Diving the SS Natal – Collision in the Night [BOOK EXTRACT]

Photo: Drazen Goricki
Photo: Drazen Goricki

On board the beautiful ocean liner the SS Natal on the night of August 30, 1917, were several first-class passengers who placed their valuable gold and jewellery in the ship’s safe. The vessel sank barely ten minutes after a collision at night.

SS Natal

Calédonien, sistership of Natal

The wharf where Natal was built The wharf where Natal was built

SS Natal
SPECIFICATIONS
Type of vessel: Passenger vessel
Owner: Messageries Maritimes, France
Builder: La Ciotat, France (1881)
Construction material: Steel
Length: 130 metres
Beam: 12 metres
Tonnage: 4,400 tons
Propulsion: Steam engine/sail

The SS Natal was capable of carrying more than 1,300 passengers, but took on only 503 during its last fateful boarding in Marseille. Once aboard they were free to enjoy the luxury of this ship during their journey to Madagascar, and rumours circulated that several rich people were on board who were fleeing the war with their fortunes. As it was wartime the captain ordered a complete blackout to hide the ship from the enemy.

The SS Natal was built in 1881 by Messageries Maritime in La Ciotat, France. She was a beautiful ship with luxurious decoration and passengers travelled in great comfort. When the order to sail was given the visibility was poor, but nothing that would cause undue concern.

Dinner menu on the sistership

The captain watched from the bridge as the crew cast off and the vessel slid away from the docks. Slowly, the speed was increased until the three-cylinder compound steam engine reached its maximum pressure. Several miles from port the visibility suddenly became worse and the captain ordered a reduction in speed, as it was dangerous and he wanted to avoid a collision. It was a very dark night with a heavily overcast sky, and the visibility reduced by the minute. The first class passengers were enjoying a glass of wine or a cup of coffee when the liner was hit at full speed by a French cargo ship.

Save our souls

It was as if the ship was forced to a stop by a giant hand. Tables and chairs were thrown about and passengers were flung to the deck. They started to run around in panic while the crew tried to obey the orders of the officers. As the ship was taking on water quickly, the lifeboats were turned out straight away, and the crew tried to get the passengers into them once the first panic had subsided.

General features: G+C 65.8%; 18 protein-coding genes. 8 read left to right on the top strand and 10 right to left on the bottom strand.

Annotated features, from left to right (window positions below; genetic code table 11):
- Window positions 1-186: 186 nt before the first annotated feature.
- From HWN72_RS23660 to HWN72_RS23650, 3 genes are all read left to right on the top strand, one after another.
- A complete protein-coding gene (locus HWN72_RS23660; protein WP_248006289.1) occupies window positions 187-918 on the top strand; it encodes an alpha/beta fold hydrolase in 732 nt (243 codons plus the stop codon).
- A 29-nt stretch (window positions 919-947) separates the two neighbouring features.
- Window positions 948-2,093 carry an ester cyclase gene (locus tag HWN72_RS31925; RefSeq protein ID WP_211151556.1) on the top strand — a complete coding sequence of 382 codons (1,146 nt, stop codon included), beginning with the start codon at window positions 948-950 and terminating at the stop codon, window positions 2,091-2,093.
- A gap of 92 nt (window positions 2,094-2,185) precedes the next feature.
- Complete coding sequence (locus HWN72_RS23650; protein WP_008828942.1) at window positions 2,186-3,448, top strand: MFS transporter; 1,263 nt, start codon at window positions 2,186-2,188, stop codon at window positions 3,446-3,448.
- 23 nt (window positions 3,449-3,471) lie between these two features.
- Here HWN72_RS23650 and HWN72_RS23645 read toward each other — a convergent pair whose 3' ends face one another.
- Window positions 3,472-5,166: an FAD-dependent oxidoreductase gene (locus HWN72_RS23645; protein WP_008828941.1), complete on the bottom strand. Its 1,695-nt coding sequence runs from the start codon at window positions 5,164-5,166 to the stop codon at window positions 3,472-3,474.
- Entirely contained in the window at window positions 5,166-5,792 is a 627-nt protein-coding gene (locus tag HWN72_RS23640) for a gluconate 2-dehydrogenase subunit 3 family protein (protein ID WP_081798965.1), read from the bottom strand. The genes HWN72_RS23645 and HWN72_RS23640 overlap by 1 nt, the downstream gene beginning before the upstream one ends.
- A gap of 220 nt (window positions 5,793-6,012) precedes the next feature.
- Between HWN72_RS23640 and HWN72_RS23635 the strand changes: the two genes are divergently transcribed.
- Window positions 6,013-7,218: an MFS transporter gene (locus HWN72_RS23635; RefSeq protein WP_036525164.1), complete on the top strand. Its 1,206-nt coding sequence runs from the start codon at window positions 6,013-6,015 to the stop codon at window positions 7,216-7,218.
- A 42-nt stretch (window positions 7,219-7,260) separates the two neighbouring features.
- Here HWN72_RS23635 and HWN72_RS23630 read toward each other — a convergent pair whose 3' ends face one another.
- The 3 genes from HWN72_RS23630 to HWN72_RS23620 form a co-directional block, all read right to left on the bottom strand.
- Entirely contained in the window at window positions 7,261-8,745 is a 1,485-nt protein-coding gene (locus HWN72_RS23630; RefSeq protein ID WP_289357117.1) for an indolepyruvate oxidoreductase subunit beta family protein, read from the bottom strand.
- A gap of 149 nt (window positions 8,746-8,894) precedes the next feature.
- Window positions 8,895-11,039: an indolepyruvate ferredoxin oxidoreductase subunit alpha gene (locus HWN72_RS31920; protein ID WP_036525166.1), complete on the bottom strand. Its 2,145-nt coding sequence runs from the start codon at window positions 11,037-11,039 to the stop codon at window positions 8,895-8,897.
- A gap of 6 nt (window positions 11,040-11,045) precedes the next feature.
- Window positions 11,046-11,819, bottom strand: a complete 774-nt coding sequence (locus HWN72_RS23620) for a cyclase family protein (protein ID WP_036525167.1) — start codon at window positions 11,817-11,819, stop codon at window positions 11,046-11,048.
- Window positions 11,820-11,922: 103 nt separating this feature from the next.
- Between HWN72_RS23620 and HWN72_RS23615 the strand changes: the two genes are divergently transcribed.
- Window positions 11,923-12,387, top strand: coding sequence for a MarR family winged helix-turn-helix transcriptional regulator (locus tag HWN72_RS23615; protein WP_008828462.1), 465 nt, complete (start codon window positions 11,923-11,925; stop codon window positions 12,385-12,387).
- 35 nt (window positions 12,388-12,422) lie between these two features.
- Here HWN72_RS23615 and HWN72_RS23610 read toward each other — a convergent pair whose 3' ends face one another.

Meanwhile, the SS Natal had started to list, hampering the evacuation. On the lower decks, where the third-class passengers were accommodated, the water had already entered, causing many passengers to drown. The radio officer had been trying to send an SOS message, but it quickly became apparent that the ship would not stay afloat much longer and the captain gave the order to abandon ship. As the liner sank deeper and deeper, a number of people jumped overboard in panic trying to save themselves. Barely ten minutes after the collision the SS Natal sank with the captain still on board. Seventy-six passengers and twenty-eight crew members did not survive.

An underwater museum at 130 metres down

Diver scootering over the wreck. Photo: Drazen Goricki

The wreck of the SS Natal can be found four miles south of the island lighthouse Le Planier, at a depth of 130 metres. The sonar images made it clear that the vessel was standing upright on its keel. Due to its depth and distance from the shore the wreck is difficult to reach and proved to be a time capsule from 1881 – filled with artefacts. A sturdy boat is needed to sail the 12 miles, which is only possible when the conditions are ideal – not much wind and minimum wave height are a must.

Using normal air is impossible during such a dive; the solution is a gas mixture containing helium in combination with a rebreather. A rebreather can enlarge the bottom time by recycling and scrubbing the breathing gas in a closed circuit clean of dangerous carbon dioxide. An underwater scooter is needed to be able to explore the full length of the wreck. The next problem we faced was putting together a team that was able to make such extreme deep dives.

Organisation of a complex dive

To compile the team I called on Pim van der Horst, a highly experienced rebreather diver and chairman of DIRrebreather. The DIRrebreather group has undertaken many expeditions and consists of members of different countries in Europe. For this expedition the group consisted of: Pim van der Horst (Netherlands), Eveline Verdier (France), Alexandre Fox (France), Frank Gentile (France), Vic Verlinden (Belgium), Armando Ribeiro (Portugal), Marco Valenti (Italy), Christophe Brieger (Germany) and Drazen Goricki (Croatia).

Phillipe Peyruss, captain of the expedition ship